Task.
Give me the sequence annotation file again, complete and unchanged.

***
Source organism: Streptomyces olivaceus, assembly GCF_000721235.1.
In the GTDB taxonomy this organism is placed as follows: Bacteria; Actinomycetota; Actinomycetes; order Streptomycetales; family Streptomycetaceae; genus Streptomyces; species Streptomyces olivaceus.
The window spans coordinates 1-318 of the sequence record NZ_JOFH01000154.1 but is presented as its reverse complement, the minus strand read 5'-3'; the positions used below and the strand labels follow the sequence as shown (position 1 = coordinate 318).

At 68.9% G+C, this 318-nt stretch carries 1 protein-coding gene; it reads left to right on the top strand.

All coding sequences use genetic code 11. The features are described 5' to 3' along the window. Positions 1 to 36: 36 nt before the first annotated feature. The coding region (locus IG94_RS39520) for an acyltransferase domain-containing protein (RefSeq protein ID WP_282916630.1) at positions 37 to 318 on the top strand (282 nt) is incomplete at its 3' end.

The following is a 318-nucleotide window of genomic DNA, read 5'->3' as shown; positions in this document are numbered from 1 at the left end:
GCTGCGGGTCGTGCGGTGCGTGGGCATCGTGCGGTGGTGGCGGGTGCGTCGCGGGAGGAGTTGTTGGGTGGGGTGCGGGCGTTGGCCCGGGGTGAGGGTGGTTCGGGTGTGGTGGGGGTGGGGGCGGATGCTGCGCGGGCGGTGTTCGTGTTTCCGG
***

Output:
Source organism: Streptomyces olivaceus, assembly GCF_000721235.1.
In the GTDB taxonomy this organism is placed as follows: Bacteria; Actinomycetota; Actinomycetes; order Streptomycetales; family Streptomycetaceae; genus Streptomyces; species Streptomyces olivaceus.
The window spans coordinates 1-318 of the sequence record NZ_JOFH01000154.1 but is presented as its reverse complement, the minus strand read 5'-3'; the positions used below and the strand labels follow the sequence as shown (position 1 = coordinate 318).

At 68.9% G+C, this 318-nt stretch carries 1 protein-coding gene; it reads left to right on the top strand.

All coding sequences use genetic code 11. The features are described 5' to 3' along the window. Positions 1 to 36: 36 nt before the first annotated feature. The coding region (locus IG94_RS39520) for an acyltransferase domain-containing protein (RefSeq protein ID WP_282916630.1) at positions 37 to 318 on the top strand (282 nt) is incomplete at its 3' end.

The following is a 318-nucleotide window of genomic DNA, read 5'->3' as shown; positions in this document are numbered from 1 at the left end:
GCTGCGGGTCGTGCGGTGCGTGGGCATCGTGCGGTGGTGGCGGGTGCGTCGCGGGAGGAGTTGTTGGGTGGGGTGCGGGCGTTGGCCCGGGGTGAGGGTGGTTCGGGTGTGGTGGGGGTGGGGGCGGATGCTGCGCGGGCGGTGTTCGTGTTTCCGG